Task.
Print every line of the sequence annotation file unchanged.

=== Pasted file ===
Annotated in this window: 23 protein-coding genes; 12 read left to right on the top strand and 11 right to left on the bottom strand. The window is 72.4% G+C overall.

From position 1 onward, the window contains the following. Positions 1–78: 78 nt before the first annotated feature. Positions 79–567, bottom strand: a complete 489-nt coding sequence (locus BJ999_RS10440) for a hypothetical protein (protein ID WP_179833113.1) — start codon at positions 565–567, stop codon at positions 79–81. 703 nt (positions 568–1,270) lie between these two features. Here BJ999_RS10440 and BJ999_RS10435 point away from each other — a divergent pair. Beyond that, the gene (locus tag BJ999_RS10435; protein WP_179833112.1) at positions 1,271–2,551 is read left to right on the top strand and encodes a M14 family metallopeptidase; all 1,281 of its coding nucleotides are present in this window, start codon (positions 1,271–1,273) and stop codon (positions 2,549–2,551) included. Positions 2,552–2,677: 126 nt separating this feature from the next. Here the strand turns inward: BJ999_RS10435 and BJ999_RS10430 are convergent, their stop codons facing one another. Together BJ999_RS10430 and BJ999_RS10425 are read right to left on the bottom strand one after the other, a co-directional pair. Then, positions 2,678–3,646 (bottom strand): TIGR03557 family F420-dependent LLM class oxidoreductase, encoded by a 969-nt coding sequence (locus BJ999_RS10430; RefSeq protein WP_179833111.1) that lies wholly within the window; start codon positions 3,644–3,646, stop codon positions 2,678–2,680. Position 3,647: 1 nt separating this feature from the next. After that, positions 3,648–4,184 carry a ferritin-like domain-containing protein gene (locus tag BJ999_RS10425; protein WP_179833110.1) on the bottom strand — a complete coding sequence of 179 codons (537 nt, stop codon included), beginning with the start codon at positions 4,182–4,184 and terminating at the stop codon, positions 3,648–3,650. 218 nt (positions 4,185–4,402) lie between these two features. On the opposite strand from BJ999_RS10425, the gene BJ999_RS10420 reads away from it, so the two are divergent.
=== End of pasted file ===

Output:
Annotated in this window: 23 protein-coding genes; 12 read left to right on the top strand and 11 right to left on the bottom strand. The window is 72.4% G+C overall.

From position 1 onward, the window contains the following. Positions 1–78: 78 nt before the first annotated feature. Positions 79–567, bottom strand: a complete 489-nt coding sequence (locus BJ999_RS10440) for a hypothetical protein (protein ID WP_179833113.1) — start codon at positions 565–567, stop codon at positions 79–81. 703 nt (positions 568–1,270) lie between these two features. Here BJ999_RS10440 and BJ999_RS10435 point away from each other — a divergent pair. Beyond that, the gene (locus tag BJ999_RS10435; protein WP_179833112.1) at positions 1,271–2,551 is read left to right on the top strand and encodes a M14 family metallopeptidase; all 1,281 of its coding nucleotides are present in this window, start codon (positions 1,271–1,273) and stop codon (positions 2,549–2,551) included. Positions 2,552–2,677: 126 nt separating this feature from the next. Here the strand turns inward: BJ999_RS10435 and BJ999_RS10430 are convergent, their stop codons facing one another. Together BJ999_RS10430 and BJ999_RS10425 are read right to left on the bottom strand one after the other, a co-directional pair. Then, positions 2,678–3,646 (bottom strand): TIGR03557 family F420-dependent LLM class oxidoreductase, encoded by a 969-nt coding sequence (locus BJ999_RS10430; RefSeq protein WP_179833111.1) that lies wholly within the window; start codon positions 3,644–3,646, stop codon positions 2,678–2,680. Position 3,647: 1 nt separating this feature from the next. After that, positions 3,648–4,184 carry a ferritin-like domain-containing protein gene (locus tag BJ999_RS10425; protein WP_179833110.1) on the bottom strand — a complete coding sequence of 179 codons (537 nt, stop codon included), beginning with the start codon at positions 4,182–4,184 and terminating at the stop codon, positions 3,648–3,650. 218 nt (positions 4,185–4,402) lie between these two features. On the opposite strand from BJ999_RS10425, the gene BJ999_RS10420 reads away from it, so the two are divergent.